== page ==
“I’ve gone down this road before, and I’m growing tired from it. Unlike so many of you, however, I don’t have a financial horse in this race since my company prevents me from owning any shares in any individual company,” Jim Goldman writes for CNBC. “So my fatigue from the rumor mill must pale in comparison to those of you long on Apple and short on trust right now… Of course, I’m referring to the now nearly daily rumors of whether Apple co-founder and CEO Steve Jobs is suffering from a relapse of his pancreatic cancer. Or some other undisclosed health malady.”
“[Now] the second wave of stories has now begun. How Apple continues to bungle this story. How the company should come clean. How Apple is shirking its fiduciary responsibility by not sharing more details of Jobs’ health. How it’s not the rumor-mongers and shorts who are responsible for their own rumors (hogwash!), but Apple itself for not being more aggressive in dousing them,” Goldman writes.
“Had Jobs been diagnosed with, or suffered from, something that diminished his capacity or precluded him from performing his duties as CEO, the company would be legally — and ethically — bound to disclose it. Common bug, something more serious; it didn’t matter in June because he was still able to perform. And it matters as little today. He can perform. Until he says, or the company says, he can’t,” Goldman writes.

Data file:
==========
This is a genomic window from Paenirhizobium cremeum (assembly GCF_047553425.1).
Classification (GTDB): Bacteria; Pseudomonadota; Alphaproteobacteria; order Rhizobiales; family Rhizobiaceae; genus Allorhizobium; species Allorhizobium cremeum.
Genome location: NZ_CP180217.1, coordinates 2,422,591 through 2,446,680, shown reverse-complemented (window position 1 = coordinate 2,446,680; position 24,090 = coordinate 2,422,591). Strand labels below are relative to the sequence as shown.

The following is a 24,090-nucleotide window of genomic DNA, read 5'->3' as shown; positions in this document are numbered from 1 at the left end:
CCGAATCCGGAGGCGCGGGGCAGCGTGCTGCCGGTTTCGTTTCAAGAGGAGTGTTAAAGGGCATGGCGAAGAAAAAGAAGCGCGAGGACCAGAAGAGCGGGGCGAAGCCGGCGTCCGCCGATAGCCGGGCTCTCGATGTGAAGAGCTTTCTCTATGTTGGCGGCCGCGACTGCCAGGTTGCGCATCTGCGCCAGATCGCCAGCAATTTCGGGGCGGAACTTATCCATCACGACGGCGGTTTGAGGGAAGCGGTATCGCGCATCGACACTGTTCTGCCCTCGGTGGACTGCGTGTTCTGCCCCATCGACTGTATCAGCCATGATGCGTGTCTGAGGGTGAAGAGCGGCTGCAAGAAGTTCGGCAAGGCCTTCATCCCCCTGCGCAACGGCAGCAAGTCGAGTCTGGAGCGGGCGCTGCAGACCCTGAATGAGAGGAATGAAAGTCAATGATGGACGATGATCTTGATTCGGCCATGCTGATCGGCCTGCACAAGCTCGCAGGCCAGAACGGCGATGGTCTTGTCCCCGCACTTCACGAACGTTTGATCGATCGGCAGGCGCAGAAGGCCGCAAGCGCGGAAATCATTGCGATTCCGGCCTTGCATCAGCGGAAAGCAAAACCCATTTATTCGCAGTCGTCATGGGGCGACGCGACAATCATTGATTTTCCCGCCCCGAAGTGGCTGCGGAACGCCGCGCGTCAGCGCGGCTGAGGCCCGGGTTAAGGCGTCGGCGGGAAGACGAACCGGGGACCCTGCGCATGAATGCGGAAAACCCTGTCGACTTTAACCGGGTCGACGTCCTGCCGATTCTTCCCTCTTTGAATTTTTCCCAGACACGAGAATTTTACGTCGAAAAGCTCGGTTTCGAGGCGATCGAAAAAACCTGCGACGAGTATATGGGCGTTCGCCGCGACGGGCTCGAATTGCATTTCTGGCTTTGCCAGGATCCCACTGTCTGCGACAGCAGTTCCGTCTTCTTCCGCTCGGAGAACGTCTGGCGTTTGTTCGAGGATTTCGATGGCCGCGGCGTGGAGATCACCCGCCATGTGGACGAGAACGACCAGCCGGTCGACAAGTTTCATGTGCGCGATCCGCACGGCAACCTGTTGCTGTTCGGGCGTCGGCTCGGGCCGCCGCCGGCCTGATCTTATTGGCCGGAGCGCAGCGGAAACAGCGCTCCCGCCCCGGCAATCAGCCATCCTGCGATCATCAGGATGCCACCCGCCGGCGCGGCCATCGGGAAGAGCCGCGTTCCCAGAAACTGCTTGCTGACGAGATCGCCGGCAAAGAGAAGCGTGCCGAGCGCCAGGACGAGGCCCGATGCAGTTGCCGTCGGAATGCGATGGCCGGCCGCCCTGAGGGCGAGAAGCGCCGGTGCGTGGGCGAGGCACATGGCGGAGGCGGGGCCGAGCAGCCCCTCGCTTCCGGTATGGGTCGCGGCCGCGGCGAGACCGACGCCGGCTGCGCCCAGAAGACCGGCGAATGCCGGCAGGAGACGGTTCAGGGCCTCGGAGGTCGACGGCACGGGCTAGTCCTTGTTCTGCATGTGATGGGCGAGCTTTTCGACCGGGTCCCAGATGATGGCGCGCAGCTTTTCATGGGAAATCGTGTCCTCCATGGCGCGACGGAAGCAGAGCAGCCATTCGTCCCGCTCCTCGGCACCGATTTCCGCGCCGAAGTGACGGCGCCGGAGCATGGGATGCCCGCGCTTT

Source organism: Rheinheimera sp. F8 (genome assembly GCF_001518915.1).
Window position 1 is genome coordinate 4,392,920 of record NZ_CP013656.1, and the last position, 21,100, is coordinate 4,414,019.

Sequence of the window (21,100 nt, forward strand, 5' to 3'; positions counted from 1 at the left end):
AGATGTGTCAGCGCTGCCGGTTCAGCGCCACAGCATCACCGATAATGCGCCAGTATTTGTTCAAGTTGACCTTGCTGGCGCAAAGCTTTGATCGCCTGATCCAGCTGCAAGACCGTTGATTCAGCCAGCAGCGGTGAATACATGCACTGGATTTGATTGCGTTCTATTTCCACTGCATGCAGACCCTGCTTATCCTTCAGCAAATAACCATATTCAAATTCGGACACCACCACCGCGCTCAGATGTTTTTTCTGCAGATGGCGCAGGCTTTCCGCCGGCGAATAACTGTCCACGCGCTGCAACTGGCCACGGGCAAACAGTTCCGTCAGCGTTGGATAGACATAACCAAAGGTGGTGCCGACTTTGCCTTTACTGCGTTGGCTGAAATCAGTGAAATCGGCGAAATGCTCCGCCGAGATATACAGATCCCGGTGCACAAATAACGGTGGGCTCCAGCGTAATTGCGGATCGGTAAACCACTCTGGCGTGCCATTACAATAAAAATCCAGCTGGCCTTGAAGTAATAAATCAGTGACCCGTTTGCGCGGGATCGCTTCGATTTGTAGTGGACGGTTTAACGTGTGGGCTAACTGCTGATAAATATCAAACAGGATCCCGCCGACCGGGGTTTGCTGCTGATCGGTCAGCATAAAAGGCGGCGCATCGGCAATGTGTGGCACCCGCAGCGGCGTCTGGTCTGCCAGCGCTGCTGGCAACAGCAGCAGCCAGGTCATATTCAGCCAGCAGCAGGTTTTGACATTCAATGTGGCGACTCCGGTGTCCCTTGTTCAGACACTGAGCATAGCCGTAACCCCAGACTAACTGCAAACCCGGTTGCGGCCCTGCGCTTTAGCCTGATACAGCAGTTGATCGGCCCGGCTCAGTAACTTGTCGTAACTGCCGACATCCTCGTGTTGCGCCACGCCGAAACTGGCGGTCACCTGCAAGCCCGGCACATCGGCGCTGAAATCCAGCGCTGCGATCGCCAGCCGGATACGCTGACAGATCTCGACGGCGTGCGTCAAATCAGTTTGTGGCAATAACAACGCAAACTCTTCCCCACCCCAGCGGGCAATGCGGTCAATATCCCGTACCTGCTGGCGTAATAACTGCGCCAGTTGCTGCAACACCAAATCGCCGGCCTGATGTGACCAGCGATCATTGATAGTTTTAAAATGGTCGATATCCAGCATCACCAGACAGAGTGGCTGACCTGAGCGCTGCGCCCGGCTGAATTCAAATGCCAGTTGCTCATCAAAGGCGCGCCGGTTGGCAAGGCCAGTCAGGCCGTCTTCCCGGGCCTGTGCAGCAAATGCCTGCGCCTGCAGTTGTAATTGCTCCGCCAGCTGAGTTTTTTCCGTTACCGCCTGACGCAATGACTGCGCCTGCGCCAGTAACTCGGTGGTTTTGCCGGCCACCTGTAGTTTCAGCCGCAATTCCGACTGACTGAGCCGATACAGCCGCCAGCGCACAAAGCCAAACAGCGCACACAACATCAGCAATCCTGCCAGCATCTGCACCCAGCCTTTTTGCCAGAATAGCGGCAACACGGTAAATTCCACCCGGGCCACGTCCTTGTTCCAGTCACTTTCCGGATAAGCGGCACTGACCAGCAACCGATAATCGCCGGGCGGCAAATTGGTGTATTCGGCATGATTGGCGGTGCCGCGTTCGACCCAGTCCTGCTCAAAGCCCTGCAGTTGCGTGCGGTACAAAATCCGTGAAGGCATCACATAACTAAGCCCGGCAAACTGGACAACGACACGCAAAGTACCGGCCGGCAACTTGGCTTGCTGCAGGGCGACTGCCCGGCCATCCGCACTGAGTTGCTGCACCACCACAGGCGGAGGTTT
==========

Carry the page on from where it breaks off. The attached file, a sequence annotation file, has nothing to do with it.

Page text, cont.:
“It’s a classic case of ‘no news is good news.’ Stop the rumors. And stop believing them. Until Apple says something different, or I get my hands on something tangible and trustworthy, I’m taking the company at its word. All the rest is noise and manipulation. And since the SEC doesn’t feel the need to investigate any of this — which is too bad; and since Apple is doing exactly what it should, Apple shareholders are wise to consider this ongoing madness as a risk factor in this stock. At some point, Apple’s massively strong fundamentals will eclipse this garbage,” Goldman writes. “I just don’t know when that will be.”
There’s more in the full article – highly recommended – here.
We’d expect Microsoft to innovate before the SEC as it stands today gets around to investigating rampant, recurring, and blatantly obvious stock manipulation. Bring back the Uptick Rule and remove the shorts’ temptation or nothing will ever stop these rumors about Jobs’ health.